Thursday, September 11, 2008

Eat Local Now - Day 2 of the Localvore Challenge

Local Fish

Are you satisfied so far with your eating options after a day of Localvore Challenge? Are tomatoes boring you yet. Too many scrambled eggs. Are you in need of protein ideas for your sustainence. Ennui in the diet will lead you off the local path. Keep your diet diverse. Do you know that fish can easily fit within the parameters of your Challenge requirements.

I will confess, under my mantra of don't make yourself nuts eating local, that I have purchased during the last four years, various seafood--I'm a sucker for the marinated shrimp skewers at Whole Foods when they are on sale. I also very much eat canned tuna, sardines, anchovies, and herrings, but at least these fall into my made to travel exception. These purchases aside, I sometimes miss seafood. What keeps me missing it too much is the quality of seafood around here, at least for the price. What also keeps me from missing seafood is the good fish options.

If I do not purchase halibut at the store or some version of salmon, I am not without my fish. It can come from the Great Lakes, and it can come from area fish farms. Great Lakes fish include perch and whitefish, with the latter being cheaper and more available. It is common to find Great Lakes fish at area supermarkets, but it is really worth a trip to Devon Ave. for the last of the old time Jewish fishmongers, which these days means a Mexican fishmonger. No place sells a fresher whitefish than Roberts. Roberts alone will keep you from missing ocean fish. Farm raised fish carries mixed connotations. To some it can seem too tasteless and too eco-damaging. I am pretty sure the organic, sustainable system at AquaRanch is green. I'll leave the taste of their tilapia to you. Try this fish raised in Illinois from the freezer case at Cassie's Green Grocer. I'm plenty happy with the flavor of farm raised rainbow trout from Rushing Waters farm in Wisconsin. These fish are widely found at markets in the Chicago area, including Whole Foods. If you ever travel to farmer's markets in Wisconsin, you will find smaller producers of farm raised fish. The Chicago area local diet may not have seafood, but it does not need to be fish-less.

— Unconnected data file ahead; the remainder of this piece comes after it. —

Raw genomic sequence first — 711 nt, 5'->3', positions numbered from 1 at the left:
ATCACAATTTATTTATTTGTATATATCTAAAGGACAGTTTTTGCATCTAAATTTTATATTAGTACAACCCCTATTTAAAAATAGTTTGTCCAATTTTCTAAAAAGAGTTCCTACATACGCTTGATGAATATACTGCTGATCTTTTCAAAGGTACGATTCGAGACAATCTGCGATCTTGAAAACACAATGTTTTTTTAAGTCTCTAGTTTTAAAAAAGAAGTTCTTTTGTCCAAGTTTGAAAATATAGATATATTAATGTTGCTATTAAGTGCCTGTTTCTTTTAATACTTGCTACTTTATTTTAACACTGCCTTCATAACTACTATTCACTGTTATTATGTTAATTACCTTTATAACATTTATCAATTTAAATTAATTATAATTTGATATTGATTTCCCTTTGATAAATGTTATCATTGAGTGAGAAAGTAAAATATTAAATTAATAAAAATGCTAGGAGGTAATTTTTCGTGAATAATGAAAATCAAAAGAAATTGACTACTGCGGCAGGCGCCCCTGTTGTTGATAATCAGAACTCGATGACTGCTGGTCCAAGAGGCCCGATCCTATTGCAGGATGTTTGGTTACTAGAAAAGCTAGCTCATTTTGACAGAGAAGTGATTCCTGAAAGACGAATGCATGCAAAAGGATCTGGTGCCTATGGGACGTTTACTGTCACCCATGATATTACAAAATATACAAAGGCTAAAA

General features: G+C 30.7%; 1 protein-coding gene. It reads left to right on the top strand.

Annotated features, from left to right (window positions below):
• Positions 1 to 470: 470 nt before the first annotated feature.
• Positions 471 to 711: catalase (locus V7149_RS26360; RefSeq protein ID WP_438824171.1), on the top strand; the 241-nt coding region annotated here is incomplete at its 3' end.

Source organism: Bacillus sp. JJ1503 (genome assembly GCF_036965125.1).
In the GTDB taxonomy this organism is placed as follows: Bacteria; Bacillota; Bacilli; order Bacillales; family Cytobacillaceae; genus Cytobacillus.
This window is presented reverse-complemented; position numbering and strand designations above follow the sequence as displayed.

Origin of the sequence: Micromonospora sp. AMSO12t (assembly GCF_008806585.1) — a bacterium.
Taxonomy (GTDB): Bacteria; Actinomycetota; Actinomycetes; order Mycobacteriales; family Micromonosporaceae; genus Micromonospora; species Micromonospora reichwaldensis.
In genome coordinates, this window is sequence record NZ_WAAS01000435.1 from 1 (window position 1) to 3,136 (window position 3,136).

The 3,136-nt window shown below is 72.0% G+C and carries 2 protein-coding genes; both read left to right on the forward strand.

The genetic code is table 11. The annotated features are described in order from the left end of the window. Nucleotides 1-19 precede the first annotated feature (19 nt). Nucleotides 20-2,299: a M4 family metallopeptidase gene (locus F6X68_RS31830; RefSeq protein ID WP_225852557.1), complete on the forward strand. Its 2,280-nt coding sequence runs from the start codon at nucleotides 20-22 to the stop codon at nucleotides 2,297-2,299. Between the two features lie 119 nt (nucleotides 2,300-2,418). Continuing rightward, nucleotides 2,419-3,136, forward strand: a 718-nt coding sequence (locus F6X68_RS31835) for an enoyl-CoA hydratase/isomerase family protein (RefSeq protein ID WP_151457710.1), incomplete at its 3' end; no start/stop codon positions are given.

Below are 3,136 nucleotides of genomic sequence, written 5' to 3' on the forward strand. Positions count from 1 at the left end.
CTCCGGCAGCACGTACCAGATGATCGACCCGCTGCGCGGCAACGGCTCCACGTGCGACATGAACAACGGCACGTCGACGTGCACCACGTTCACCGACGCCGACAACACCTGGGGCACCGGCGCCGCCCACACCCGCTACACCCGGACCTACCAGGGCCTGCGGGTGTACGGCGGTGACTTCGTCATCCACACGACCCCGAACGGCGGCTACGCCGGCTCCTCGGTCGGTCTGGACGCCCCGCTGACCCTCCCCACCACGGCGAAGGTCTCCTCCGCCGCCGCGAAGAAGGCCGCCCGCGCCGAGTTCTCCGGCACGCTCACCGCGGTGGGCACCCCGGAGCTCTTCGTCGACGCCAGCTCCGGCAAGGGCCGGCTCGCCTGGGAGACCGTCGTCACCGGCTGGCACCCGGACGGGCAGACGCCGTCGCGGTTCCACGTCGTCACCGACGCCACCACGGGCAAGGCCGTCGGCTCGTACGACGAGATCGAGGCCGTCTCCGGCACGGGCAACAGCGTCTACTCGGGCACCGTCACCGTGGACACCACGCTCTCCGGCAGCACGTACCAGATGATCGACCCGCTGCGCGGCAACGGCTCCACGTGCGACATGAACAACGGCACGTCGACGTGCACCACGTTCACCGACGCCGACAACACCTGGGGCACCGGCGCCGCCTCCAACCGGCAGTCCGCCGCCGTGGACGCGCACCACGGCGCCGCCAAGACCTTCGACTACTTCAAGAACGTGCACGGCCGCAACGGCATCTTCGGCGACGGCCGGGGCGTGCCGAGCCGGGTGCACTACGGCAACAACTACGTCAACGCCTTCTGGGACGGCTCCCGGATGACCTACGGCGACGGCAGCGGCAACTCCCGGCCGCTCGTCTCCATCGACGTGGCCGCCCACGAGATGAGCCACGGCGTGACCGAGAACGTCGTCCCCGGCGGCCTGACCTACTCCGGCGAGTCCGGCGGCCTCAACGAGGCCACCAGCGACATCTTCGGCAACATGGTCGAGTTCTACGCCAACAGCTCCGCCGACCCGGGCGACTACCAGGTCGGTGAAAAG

Success in your eat local challenge comes from keeping your diet diverse. There is no reason that local cannot be diverse. Make it diverse by including local fish.

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